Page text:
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Police widen slaying probe

Investigators piecing together the mystery of why a Baltimore federalprosecutor was left stabbed and drowned in a rural Pennsylvania creek soughtinformation yesterday about the lawyer's friends and have questioned hoteloperators near the crime scene about possible suspicious activity on the nighthe disappeared.

Federal agents also met for about two hours yesterday with the parents ofJonathan P. Luna at their home in Columbia. The agents asked who Luna's closefriends were while he lived in New York and about financial support heprovided to his family.

In Lancaster County, Pa., FBI agents showed a photograph of Luna, 38, tomanagers of at least five hotels along U.S. 222, just off the PennsylvaniaTurnpike and minutes from where Luna's battered body was discovered earlyThursday.

At each stop, the agents asked the hotel managers whether they recalled anyunusual activity in their parking lots that night, those interviewed said. Butnone of those hotel operators said they recognized the young lawyer, and nonesaid they had outside surveillance cameras that could have captured anysuspicious activity.

"We talked to our staff, and no one knows this person," Raj Patel, generalmanager of the Comfort Inn off U.S. 222, said of Luna yesterday. "No one hasseen him here."

Last night, two Pennsylvania state police troopers returned to at least oneof the hotels and asked for copies of guest register cards from Wednesday, thenight Luna disappeared.

Guest register checked

Sherrie Stelter, general manger of the Black Horse Lodge and Suites inDenver, just south of the crime scene, said the troopers also asked to look atthe guest register records for Thursday and Friday.

The interviews continued a broad search for clues into the death of Luna,who was stabbed 36 times.

Luna was the lead prosecutor last week in a drug conspiracy trial in U.S.District Court in Baltimore, and he disappeared after telling a lawyer in thecase late Wednesday night that he was returning to the downtown courthouse tocomplete paperwork for an expected plea agreement.

A law enforcement official told The Sun on Friday that authorities suspectLuna's death was the result of a personal relationship that turned violent andwas not a random attack or retaliation for his work as a prosecutor. Theofficial said the case probably will be handled as a local murder prosecutionin Pennsylvania.

The district attorney for Lancaster County, Donald R. Totaro, saidyesterday that no conclusions had been reached about the case.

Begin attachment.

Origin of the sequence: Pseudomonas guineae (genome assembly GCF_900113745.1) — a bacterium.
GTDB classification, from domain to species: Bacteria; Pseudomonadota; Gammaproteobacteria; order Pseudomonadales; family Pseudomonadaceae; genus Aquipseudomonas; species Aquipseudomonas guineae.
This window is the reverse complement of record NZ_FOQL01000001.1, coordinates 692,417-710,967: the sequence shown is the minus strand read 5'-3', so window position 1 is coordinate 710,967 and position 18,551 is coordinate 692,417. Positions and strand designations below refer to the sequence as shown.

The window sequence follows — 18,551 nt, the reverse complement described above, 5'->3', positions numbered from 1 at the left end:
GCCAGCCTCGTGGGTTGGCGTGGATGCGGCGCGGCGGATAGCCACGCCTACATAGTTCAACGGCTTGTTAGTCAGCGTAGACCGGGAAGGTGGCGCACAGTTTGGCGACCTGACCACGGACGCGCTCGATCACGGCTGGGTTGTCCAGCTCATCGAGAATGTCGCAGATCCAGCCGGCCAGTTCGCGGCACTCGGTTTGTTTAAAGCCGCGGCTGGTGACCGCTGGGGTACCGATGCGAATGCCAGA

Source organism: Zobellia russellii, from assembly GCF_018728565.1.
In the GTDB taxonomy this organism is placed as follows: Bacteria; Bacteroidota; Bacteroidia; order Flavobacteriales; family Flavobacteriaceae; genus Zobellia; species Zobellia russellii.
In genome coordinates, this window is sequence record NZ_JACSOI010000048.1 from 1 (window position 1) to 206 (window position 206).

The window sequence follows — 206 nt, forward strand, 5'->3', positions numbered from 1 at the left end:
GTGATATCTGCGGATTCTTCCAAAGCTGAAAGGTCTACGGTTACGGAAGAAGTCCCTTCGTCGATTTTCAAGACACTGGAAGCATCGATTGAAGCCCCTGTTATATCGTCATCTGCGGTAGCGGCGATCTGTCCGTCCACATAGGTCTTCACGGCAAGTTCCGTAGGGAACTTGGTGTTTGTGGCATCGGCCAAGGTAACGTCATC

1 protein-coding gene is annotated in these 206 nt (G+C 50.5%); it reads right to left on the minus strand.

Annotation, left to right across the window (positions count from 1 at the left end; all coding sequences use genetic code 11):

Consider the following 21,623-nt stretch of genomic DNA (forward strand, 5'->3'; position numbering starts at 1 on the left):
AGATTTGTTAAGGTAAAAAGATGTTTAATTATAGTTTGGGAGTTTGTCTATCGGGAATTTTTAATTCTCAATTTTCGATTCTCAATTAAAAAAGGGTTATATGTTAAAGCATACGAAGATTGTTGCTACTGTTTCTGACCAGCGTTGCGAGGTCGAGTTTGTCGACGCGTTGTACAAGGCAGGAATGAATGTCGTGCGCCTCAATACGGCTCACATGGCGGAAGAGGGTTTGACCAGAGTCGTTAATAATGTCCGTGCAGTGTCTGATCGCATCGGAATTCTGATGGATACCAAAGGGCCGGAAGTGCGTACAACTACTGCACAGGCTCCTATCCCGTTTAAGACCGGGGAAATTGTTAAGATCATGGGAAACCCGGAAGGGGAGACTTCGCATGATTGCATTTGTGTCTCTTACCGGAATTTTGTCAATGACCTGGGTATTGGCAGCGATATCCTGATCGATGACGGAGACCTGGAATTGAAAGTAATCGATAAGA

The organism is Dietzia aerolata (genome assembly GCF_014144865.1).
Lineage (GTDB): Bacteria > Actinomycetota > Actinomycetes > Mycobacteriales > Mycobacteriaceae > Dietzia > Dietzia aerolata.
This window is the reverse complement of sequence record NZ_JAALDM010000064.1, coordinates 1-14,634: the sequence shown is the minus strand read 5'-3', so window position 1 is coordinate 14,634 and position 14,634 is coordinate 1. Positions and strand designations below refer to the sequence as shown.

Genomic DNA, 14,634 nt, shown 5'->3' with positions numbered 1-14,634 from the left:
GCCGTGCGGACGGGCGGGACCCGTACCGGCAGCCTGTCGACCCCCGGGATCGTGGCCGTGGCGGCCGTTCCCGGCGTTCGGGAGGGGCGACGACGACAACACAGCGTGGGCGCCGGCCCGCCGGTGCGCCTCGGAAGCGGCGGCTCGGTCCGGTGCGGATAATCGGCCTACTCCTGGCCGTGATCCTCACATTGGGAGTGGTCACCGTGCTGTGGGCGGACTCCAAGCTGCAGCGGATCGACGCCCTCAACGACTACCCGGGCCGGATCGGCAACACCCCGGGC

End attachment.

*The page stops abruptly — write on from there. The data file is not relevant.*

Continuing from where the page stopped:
"We're pursuing many different leads right now, both in Lancaster [County]and in Baltimore," said Totaro, who said he expects to meet tomorrow withLuna's boss, Maryland U.S. Attorney Thomas M. DiBiagio, to discuss the case.

DiBiagio vowed at a news conference late Thursday that authorities wouldfind Luna's killer, saying, "We are dedicated to bringing the personsresponsible for this tragedy to justice."

Vickie E. LeDuc, a spokeswoman for DiBiagio, said yesterday that the officehad no comment on the investigation.

The days before Luna's disappearance seem to have been normal. He spentThanksgiving with his wife and two young sons at their townhouse in Elkridgewith his mother-in-law and his parents, whom Luna helped to move three yearsago from a low-income housing complex in the Bronx, N.Y., to a modest,two-bedroom apartment in Columbia, where he helped pay their rent.

In an interview yesterday, Paul D. Luna said that he and his son hadplanned a trip to New York City the weekend after Thanksgiving. But Jonathancanceled the trip, saying he had to travel to Pennsylvania on Nov. 28 forwork.

The father said his son told him: "I'm sorry, Dad, I have a case. I have togo to Pennsylvania."

Drug trial

Luna was preparing for the drug conspiracy trial the Monday afterThanksgiving in U.S. District Court. The case involved two Baltimore menaccused of selling heroin from their Hampden recording studio, Stash HouseRecords, and one of the government's key cooperating witnesses apparently wasbeing detained at a facility near Philadelphia, defense attorney Arcangelo M.Tuminelli said yesterday.

Questions remained about what would have drawn Luna to Pennsylvania lessthan a week later, on a night when he had told Tuminelli and his wife that hewas returning to the federal courthouse from his home to complete pleadocuments in the case.

Building records show that Luna was at the courthouse about 11:30 p.m., andthat he had parked his Honda Accord in the building's tightly secured garage.

When the car was found the next morning, idling near Luna's body in afield, investigators found blood on the driver's-side door and fender, a largepool of blood on the floor and cash scattered inside the vehicle.

As they work to establish a chronology for Luna after he left thecourthouse, authorities are reviewing withdrawals from Luna's bank accountmade at automated teller machines.

In Pennsylvania, authorities were trying to determine what stops he mighthave made in the area.

"Certainly there would be a canvass as broadly as we could take it,including hotels and convenience stores, just on the chance that theindividual might have been there," Totaro said.

The agents who visited Luna's parents yesterday said they had no solidleads in the case.

"I believe the entire family will have closure once the criminals arecaught," said David Luna, 40, Jonathan Luna's older brother. "This is a scarthat will remain with us the rest of our lives."

Sun staff writer Gail Gibson contributed to this article.

Copyright © 2015, The Baltimore Sun
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